I find elements on a web page that have been positioned fixed to be in my way frequently. I'd like to find a way to disable position: fixed CSS rules in any web site that I visit.

I wrote a userscript (Firefox, Greasemonkey) that scans every node in the document and figures out if it has a computed style position fixed, then overrides that to be static.

Is there a better way to accomplish my goal?

This is the script I wrote, I've narrowed it to just divs for now:

Array.forEach(
    document.querySelectorAll("div")
    ,function(el) {
        if (window.getComputedStyle(el).position === 'fixed') {
            el.style.position = 'static';
        }
    }
);
  • 2
    Purely just wondering why you want to do this? Wouldn't it break some styling that "relies" on fixed positioning? I know it's unrelated to the question, I'm just wondering – Ian Dec 4 '12 at 4:30
  • @Ian Maybe he's making a screenshot plugin? – Derek 朕會功夫 Dec 4 '12 at 4:34
  • 2
    I've gotten used to zooming a page on my desktop until the main content fills the window, like viewing a page on my cell phone. Perhaps I'm old. Fixed position elements frequently overlay the content. I think that fixed elements are generally divorced from page content, so I don't expect too much breakage. – Rob Dec 4 '12 at 4:37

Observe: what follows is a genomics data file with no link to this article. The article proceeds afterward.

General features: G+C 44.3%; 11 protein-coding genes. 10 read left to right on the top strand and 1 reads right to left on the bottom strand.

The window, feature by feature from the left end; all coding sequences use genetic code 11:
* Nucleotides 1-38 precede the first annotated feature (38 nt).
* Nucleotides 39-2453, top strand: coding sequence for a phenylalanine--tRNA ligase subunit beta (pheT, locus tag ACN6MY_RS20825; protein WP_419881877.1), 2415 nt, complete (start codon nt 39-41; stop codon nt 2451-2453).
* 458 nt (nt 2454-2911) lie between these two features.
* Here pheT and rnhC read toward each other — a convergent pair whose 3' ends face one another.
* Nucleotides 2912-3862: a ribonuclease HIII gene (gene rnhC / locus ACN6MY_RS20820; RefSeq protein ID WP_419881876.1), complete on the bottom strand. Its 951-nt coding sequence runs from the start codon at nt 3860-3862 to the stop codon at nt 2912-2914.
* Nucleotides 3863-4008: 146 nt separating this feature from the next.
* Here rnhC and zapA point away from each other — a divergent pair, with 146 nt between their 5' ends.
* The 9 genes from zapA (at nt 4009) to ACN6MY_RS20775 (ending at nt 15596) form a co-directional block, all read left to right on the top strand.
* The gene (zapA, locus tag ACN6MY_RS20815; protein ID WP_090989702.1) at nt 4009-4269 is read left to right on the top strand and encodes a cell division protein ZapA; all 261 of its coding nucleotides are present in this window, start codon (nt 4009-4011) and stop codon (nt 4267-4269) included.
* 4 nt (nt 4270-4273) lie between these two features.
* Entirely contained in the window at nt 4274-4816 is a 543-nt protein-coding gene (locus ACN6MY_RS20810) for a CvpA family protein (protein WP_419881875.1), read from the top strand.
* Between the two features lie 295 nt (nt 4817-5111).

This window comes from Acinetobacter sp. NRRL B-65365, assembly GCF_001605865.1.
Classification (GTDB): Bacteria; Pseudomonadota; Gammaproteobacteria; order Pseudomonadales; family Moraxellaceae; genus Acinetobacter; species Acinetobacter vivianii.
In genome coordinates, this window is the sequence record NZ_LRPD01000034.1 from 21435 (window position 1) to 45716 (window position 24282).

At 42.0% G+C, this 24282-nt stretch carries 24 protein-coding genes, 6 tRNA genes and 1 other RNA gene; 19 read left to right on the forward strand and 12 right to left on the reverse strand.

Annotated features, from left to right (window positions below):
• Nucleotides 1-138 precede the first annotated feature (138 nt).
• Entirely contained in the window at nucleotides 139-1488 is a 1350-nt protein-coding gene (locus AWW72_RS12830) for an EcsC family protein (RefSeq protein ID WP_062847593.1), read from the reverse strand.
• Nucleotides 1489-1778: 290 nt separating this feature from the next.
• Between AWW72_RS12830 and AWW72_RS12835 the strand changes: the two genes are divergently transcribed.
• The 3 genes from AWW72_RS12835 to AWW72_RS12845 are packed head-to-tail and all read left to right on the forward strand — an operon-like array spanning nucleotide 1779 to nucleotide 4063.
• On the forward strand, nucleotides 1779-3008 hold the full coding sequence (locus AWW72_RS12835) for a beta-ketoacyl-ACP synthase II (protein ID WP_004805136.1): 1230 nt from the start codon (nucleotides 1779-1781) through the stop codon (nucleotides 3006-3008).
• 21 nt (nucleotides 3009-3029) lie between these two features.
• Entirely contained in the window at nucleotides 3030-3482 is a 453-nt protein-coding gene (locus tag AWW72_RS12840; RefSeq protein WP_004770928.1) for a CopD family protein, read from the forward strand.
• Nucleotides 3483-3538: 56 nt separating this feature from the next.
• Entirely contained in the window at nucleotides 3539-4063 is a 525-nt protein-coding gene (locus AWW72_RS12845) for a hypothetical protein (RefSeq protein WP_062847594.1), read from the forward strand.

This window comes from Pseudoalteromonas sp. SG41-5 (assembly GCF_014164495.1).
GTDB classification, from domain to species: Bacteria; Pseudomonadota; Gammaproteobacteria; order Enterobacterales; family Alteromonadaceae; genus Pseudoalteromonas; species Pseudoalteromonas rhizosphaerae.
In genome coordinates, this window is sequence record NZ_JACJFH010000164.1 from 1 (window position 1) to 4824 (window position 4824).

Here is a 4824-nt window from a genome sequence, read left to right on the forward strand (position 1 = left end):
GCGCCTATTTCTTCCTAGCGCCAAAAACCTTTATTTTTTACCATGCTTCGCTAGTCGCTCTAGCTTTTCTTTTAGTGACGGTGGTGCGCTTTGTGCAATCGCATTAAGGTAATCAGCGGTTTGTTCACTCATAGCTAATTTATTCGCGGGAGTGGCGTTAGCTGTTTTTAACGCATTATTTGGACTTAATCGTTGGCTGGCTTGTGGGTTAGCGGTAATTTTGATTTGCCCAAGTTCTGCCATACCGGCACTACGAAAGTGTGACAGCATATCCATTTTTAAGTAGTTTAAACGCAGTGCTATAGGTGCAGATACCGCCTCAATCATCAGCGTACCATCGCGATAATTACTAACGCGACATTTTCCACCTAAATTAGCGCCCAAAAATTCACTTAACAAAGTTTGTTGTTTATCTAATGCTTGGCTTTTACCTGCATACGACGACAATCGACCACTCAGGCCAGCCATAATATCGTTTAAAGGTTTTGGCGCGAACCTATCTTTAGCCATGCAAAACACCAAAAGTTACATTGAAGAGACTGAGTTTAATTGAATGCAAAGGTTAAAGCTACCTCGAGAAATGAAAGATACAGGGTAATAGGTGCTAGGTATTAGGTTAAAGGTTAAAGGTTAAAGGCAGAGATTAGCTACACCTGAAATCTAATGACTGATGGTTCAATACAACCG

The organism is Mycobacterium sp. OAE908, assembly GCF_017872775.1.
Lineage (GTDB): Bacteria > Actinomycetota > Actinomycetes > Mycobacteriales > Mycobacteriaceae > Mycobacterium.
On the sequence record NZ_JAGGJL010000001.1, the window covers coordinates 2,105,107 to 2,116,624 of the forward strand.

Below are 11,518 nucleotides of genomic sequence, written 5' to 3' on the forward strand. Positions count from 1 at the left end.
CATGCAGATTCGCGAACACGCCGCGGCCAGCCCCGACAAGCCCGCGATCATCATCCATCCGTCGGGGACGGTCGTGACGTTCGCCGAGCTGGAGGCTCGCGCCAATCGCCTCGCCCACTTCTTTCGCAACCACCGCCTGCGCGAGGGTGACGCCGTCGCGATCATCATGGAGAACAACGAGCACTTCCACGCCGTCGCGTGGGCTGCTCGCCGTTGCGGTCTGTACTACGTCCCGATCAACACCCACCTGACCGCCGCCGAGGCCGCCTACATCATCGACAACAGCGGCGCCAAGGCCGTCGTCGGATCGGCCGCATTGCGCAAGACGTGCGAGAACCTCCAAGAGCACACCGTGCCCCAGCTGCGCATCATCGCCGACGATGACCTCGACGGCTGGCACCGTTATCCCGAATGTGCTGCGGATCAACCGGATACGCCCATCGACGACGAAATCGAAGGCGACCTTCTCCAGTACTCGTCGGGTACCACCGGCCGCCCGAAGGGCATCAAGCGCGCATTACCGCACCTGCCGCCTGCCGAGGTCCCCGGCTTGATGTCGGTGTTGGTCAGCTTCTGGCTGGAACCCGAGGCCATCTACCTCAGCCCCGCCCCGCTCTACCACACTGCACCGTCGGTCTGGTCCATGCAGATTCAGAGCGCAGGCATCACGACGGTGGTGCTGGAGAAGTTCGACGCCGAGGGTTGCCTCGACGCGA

• for(var a=document.querySelectorAll("*"),i=0,e;e=a[i];i++)"fixed"==getComputedStyle(e).position&&(e.style.position="static") -Jeremy Ashkenas – PHearst Nov 18 '14 at 22:07
  • The previous comment seems to contain zero-width spaces, for some reason, so it's not copy-pastable (though it does work). – aplaice Mar 14 '17 at 20:06
up vote 5 down vote accepted

If your Greasemonkey script works, it is probably the most cost effective way to eliminate fixed-positioned styling.

Some alternatives that require much more effort but will use less CPU/memory per page:

  1. Write an Add-on that:

    1. Deletes CSS style rules as they are loaded. (Greasemonkey cannot always do this because of cross-domain issues.)
    2. Uses Mutation Observers to intercept javascript attempts to set position: fixed.


  2. Fork and compile your own version of Firefox that ignores position: fixed. You'd probably want this controlled by both a "blacklist" and a "whitelist".

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